Twitter was one of the first social media websites to introduce fact-checking features to combat misinformation. This is a feature that is usually handled by the website’s algorithms or its own staff, but Twitter will soon let some users fact-check tweets.
People who sign up for the Birdwatch program will be able to add notes to rebut false or misleading tweets, and also check the reliability of fact-checking annotations made by other users in the program.
Public fact-checking will roll out to the US first where users with verified email addresses and phone numbers, and those who haven’t violated Twitter’s policies will be able to sign up for the Birdwatch program. Twitter will allow a total of 1,000 users to sign up for the program and the fact-checking will not appear on the main website but on a separate page instead.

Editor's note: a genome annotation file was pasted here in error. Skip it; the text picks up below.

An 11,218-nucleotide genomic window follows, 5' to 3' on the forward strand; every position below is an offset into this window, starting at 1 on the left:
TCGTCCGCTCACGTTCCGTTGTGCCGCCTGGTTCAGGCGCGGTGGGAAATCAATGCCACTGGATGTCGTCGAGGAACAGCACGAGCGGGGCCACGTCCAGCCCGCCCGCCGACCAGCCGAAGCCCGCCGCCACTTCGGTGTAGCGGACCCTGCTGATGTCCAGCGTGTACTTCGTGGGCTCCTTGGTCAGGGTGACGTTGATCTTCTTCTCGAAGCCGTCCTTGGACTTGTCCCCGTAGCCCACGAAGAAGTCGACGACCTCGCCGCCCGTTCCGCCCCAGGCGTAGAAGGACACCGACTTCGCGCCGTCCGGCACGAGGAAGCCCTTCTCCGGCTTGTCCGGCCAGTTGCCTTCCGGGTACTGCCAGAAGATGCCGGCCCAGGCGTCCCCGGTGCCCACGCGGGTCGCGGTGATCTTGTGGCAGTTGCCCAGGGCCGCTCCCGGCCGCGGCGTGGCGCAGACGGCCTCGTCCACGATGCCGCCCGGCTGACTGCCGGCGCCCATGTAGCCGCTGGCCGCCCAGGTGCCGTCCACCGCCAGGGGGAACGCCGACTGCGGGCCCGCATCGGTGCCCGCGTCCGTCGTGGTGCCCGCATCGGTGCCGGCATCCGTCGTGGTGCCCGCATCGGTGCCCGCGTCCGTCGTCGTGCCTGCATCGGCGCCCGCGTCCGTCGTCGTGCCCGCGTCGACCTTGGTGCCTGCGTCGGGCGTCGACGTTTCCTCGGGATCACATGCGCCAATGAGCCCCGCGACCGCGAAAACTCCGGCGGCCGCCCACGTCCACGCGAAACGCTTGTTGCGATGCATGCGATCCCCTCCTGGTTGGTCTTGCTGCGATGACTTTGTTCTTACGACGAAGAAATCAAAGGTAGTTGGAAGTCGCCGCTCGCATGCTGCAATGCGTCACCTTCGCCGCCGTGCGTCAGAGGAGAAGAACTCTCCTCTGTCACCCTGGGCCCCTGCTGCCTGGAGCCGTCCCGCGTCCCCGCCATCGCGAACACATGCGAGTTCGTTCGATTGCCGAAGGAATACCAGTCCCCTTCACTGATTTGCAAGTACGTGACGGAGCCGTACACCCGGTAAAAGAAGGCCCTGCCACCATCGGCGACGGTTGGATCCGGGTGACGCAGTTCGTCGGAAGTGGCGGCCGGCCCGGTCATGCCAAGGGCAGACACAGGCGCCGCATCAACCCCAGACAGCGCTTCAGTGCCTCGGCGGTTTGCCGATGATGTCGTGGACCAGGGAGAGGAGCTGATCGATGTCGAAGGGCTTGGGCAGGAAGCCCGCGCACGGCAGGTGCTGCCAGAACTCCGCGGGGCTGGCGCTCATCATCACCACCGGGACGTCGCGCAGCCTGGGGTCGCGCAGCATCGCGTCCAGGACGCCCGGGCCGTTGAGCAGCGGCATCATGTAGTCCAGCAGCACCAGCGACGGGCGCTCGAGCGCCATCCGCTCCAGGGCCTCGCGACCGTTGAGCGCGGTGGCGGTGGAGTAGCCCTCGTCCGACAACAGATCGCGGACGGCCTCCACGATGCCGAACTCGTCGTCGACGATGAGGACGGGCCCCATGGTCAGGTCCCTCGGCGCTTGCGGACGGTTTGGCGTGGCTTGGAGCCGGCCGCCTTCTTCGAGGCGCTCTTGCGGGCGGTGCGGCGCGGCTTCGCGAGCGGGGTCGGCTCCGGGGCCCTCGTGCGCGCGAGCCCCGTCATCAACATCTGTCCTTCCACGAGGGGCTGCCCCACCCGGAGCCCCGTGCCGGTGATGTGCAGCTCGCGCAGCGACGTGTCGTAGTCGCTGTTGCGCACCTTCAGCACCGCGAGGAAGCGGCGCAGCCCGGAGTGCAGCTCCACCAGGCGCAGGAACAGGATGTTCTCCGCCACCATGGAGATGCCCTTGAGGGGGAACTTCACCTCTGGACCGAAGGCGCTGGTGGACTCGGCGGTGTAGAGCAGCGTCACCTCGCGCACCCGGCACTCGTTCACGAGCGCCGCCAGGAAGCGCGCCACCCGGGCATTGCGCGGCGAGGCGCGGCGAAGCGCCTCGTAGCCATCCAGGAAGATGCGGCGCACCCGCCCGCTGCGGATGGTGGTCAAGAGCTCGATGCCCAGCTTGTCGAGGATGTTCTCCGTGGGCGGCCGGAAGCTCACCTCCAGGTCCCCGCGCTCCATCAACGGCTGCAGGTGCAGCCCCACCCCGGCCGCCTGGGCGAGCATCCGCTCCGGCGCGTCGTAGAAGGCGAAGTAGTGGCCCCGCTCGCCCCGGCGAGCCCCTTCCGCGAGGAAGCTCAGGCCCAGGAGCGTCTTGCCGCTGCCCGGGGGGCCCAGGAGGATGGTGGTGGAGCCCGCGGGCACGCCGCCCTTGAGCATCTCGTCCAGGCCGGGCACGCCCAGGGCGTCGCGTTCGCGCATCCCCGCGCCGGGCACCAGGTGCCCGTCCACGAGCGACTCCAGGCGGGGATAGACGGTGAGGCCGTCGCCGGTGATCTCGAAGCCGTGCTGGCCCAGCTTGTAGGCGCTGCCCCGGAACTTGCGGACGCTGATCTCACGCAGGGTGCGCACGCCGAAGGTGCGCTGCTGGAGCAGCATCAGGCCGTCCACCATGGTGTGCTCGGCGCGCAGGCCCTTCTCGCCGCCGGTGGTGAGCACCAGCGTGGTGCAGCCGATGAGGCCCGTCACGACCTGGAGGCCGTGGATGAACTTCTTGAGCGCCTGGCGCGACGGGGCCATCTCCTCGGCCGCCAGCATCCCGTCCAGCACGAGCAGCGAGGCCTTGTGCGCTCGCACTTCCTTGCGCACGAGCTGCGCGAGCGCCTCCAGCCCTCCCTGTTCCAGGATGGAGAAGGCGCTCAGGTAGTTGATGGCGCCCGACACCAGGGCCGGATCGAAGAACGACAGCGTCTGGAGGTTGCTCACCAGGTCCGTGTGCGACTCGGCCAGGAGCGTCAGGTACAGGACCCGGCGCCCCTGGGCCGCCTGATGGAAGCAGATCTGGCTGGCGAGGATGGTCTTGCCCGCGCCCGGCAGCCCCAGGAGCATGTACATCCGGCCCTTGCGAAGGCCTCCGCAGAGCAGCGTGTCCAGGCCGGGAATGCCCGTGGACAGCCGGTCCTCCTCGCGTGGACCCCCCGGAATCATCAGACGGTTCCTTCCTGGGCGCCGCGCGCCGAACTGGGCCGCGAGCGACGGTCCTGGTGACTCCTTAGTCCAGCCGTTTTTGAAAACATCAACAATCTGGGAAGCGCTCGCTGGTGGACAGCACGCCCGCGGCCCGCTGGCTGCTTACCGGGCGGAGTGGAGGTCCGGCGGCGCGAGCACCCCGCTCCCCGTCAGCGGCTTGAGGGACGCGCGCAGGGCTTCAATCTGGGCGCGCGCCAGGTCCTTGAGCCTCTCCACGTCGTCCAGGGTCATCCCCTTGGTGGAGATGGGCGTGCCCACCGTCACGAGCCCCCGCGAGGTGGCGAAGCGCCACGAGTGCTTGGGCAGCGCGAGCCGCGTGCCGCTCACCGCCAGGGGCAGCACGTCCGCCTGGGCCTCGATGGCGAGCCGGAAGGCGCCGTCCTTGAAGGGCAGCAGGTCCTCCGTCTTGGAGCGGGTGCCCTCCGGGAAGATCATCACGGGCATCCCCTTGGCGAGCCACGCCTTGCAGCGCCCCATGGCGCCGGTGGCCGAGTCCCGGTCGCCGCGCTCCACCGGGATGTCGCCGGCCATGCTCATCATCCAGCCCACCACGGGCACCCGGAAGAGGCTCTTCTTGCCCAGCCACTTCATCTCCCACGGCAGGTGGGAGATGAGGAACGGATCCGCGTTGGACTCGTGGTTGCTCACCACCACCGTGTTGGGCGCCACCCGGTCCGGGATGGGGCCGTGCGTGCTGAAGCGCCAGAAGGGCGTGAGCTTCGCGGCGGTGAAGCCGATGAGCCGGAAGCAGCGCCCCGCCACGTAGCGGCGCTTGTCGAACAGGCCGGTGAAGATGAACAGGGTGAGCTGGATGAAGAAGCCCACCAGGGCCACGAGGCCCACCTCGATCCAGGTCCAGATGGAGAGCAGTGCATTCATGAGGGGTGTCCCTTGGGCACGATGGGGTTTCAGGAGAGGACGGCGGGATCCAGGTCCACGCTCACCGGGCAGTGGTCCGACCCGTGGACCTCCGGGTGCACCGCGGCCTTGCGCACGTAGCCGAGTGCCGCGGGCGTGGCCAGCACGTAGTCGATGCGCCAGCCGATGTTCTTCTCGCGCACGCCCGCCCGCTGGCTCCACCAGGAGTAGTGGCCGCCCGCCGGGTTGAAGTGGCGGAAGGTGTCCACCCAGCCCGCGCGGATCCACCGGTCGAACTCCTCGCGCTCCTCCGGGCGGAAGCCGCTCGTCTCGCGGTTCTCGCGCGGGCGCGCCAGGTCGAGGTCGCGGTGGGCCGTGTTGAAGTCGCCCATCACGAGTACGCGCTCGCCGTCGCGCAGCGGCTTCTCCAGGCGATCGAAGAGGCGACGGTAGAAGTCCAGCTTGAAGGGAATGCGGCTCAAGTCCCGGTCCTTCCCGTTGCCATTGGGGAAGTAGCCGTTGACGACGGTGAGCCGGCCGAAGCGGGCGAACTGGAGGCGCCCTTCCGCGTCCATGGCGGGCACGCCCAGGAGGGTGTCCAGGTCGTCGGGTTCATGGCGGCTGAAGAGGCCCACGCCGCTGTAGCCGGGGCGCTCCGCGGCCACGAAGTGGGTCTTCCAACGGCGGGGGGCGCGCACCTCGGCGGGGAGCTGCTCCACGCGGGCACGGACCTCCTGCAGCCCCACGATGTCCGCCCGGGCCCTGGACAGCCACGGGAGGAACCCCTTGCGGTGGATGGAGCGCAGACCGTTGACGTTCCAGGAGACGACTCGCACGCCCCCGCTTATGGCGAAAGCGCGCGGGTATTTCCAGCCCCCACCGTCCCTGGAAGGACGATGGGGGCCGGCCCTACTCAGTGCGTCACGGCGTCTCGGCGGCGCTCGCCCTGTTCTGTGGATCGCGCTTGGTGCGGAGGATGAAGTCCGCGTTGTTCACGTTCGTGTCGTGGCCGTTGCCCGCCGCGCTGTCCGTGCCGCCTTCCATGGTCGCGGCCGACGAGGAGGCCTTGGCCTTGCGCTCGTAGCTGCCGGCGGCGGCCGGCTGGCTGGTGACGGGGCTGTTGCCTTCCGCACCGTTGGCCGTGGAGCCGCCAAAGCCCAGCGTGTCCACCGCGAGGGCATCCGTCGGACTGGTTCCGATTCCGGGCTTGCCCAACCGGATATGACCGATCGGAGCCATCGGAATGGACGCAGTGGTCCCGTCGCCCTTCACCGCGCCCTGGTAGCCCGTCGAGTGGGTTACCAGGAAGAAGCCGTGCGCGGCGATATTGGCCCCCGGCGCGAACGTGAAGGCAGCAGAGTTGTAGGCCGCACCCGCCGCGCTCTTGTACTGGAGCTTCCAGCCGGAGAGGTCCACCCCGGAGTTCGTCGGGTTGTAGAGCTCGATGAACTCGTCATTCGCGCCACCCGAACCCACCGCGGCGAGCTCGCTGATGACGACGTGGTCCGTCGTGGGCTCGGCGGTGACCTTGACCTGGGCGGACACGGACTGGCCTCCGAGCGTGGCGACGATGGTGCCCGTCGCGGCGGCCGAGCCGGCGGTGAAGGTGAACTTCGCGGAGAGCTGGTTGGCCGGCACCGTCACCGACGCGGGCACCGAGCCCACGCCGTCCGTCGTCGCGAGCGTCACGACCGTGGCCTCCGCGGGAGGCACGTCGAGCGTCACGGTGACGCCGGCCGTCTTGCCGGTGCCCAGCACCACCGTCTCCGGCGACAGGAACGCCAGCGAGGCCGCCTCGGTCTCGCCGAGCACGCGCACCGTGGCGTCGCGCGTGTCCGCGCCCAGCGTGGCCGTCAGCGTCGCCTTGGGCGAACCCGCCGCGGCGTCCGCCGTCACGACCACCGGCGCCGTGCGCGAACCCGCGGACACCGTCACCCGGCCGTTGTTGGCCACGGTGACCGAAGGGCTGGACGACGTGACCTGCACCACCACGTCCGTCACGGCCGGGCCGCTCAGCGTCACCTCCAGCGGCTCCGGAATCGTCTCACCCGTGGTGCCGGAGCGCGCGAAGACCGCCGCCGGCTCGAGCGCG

If the program proves to be successful, Twitter will expand the program to 100,000 users and more regions around the globe. The fact-checking results will also start appearing on the main website.
Giving the control to the public may help the social network recover some trust in the website’s systems and its ability to manage misinformation and fake news on the platform.